CMS Proposes Changes to Direct Supervision Rules of Counselors and Other Behavioral Health Providers
By John H. Fisher II
July 14, 2022
The Centers for Medicare & Medicaid Services (CMS) issued its 2023 Physician Fee Schedule Proposed Rule seeking public comment on various policy changes impacting payment and process under Medicare Part B. The proposed rules were published on July 7, 2022. A large part of the focus of the proposed rule changes involves the expansion of behavioral health though other issues are covered as well. In the behavioral health area, CMS proposes several changes to make behavioral health and substance abuse treatment services more available to Medicare beneficiaries including:
- Relaxing some of the supervision requirements that currently limit the volume of behavioral health services that can be delivered by providers;
- Proposing new general behavioral health integration services;
- Proposing several improvements to the delivery of substance abuse treatment programs, including opioid treatment; and
- Extending some of the flexibility to deliver services by telehealth that were initiated in response to the COVID-19 public health emergency surrounding the pandemic.
These proposed changes recognize the dire need in the country for increased access to behavioral health services. The need is particularly obvious as a result of the COVID-19 pandemic. In addition to the usual flow of behavioral health issues, the pandemic itself has brought an acceleration in need with many more people seeking behavioral health services because of the isolation and financial issues the pandemic caused. At the same time, the numbers of professionals available to meet this need did not increase. The shortage of behavioral health providers has been historically amplified due to stringent supervision requirements which make it more difficult to allocate the level of care medically appropriate given the severity of a patient’s symptoms and diagnosis.
CMS proposes to add flexibility by relaxing some of the supervision requirements currently limiting the ability of auxiliary personnel such as professional counselors, marriage therapists, and family therapists to provide service where medically appropriate. Current Medicare rules only permit the services of these auxiliary providers to be billed if they are provided as “incident to” the services of a physician. In order to be covered as “incident to” the physician’s services, the physician needs to directly supervise the provider. To meet this requirement, the physician must be in the same office suite as the auxiliary provider while the service is being provided. If the physician leaves the office, everything stops.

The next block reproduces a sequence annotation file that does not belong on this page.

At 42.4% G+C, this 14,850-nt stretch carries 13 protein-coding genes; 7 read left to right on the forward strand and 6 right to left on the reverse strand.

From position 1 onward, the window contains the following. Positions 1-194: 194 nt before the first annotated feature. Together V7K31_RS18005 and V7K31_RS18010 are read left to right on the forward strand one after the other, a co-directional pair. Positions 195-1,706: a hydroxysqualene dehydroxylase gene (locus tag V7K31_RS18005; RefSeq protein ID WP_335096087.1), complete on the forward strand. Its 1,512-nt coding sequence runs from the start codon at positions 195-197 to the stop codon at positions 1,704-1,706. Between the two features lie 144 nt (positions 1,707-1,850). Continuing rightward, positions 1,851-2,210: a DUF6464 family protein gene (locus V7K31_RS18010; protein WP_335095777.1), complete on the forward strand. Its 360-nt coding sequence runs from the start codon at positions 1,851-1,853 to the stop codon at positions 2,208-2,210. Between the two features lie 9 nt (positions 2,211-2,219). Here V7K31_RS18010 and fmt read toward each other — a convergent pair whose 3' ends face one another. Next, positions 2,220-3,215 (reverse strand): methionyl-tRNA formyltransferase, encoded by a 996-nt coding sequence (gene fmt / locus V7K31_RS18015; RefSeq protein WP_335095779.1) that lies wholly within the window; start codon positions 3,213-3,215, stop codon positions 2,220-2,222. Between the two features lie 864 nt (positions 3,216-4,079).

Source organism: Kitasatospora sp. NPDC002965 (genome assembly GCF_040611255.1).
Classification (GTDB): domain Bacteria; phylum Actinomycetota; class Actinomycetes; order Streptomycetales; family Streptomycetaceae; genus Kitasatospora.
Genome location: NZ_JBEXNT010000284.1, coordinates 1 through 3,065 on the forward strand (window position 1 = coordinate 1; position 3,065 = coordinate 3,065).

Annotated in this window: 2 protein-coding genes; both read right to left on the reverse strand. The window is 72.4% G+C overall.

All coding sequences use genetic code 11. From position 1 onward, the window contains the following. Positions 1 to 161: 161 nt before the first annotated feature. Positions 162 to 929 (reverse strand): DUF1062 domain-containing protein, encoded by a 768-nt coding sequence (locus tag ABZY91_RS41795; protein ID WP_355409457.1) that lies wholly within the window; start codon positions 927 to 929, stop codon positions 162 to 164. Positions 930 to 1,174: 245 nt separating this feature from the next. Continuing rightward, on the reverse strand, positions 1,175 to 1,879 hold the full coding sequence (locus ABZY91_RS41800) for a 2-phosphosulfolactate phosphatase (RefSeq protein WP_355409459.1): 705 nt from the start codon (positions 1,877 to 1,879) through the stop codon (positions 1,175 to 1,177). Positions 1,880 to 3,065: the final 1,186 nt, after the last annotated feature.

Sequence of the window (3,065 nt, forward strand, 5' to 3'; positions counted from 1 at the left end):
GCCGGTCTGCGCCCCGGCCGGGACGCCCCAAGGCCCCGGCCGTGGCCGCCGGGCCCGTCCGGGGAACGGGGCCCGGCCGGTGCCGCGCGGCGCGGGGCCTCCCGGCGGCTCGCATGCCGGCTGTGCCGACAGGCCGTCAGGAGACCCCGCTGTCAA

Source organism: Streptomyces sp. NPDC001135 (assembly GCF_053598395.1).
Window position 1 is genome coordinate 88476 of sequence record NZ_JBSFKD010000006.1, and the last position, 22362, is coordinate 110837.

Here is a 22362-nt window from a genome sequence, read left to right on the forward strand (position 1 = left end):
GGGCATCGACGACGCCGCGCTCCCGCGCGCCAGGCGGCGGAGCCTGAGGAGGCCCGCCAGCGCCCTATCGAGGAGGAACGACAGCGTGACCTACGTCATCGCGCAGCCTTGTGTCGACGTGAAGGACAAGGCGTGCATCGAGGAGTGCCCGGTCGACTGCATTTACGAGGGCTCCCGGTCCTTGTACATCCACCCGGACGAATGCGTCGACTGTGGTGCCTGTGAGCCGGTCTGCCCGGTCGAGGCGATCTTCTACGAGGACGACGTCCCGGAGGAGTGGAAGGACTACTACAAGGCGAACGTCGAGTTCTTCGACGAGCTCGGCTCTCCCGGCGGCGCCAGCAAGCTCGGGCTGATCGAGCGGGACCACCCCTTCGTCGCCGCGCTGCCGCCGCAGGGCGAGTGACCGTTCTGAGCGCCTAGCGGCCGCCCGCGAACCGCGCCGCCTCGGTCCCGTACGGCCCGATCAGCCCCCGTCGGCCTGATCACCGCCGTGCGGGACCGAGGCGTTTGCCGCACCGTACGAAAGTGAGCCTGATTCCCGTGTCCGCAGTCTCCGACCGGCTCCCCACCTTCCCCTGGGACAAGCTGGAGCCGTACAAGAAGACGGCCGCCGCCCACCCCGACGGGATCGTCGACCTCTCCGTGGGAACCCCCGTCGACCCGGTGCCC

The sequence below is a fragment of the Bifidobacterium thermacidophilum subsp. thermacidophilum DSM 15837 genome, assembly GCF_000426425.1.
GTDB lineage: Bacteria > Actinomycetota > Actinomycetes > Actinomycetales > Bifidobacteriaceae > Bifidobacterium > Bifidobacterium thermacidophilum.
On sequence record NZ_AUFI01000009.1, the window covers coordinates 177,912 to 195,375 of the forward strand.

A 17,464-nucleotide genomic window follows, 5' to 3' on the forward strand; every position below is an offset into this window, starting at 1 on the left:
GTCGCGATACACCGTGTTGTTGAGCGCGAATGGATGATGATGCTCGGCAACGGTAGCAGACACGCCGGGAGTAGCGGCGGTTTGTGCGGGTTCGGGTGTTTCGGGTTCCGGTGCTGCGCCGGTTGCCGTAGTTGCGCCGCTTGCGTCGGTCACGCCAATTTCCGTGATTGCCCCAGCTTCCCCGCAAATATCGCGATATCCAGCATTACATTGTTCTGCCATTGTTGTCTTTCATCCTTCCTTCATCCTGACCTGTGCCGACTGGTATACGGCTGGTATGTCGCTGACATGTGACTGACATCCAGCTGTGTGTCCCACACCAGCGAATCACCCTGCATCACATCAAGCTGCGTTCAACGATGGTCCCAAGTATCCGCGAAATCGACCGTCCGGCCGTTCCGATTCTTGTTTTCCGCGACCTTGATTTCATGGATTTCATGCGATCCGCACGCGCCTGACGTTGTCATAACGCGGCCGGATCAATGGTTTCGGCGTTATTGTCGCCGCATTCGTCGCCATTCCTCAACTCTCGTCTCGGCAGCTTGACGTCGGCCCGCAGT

The CMS proposal would loosen the supervision requirement to “general” rather than “direct” supervision which only requires the physician to maintain “overall direction and control” of the services from the auxiliary provider. Physical presence in the same office suite would no longer be required to meet the supervision standard. Relaxing the supervision requirement would make behavioral health services more available to patients when the services of the qualified, yet lower-level provider’s services are medically appropriate. In effect, the CMS proposal permits easier access to the level of care the patient requires given their diagnosis and the severity of their condition.
Although this new proposed standard does not completely take the physician out of the supervisory loop, it does make care more readily available and permits providers to allocate their treatment resources in a more efficient manner by taking the direct supervision requirement off of the back of the physician. There are still ongoing obligations the physician would have to meet, but the physician could serve multiple locations. Care can be continued through hours when the physician is not physically present in the same office as the counselor or other appropriately licensed personnel.
CMS will be reviewing comments to the proposal and will likely issue final regulations over the next several months. Stay tuned as we monitor the proposed regulations as they become finalized. CMS sometimes makes modifications to proposed rules when they issue final rules. But at this point it appears likely there will be some sort of change to the supervision requirements which will be a welcome change to providers and patients alike.
The content in the following blog posts is based upon the state of the law at the time of its original publication. As legal developments change quickly, the content in these blog posts may not remain accurate as laws change over time. None of the information contained in these publications is intended as legal advice or opinion relative to specific matters, facts, situations, or issues. You should not act upon the information in these blog posts without discussing your specific situation with legal counsel.
© 2023 Ruder Ware, L.L.S.C. Accurate reproduction with acknowledgment granted. All rights reserved.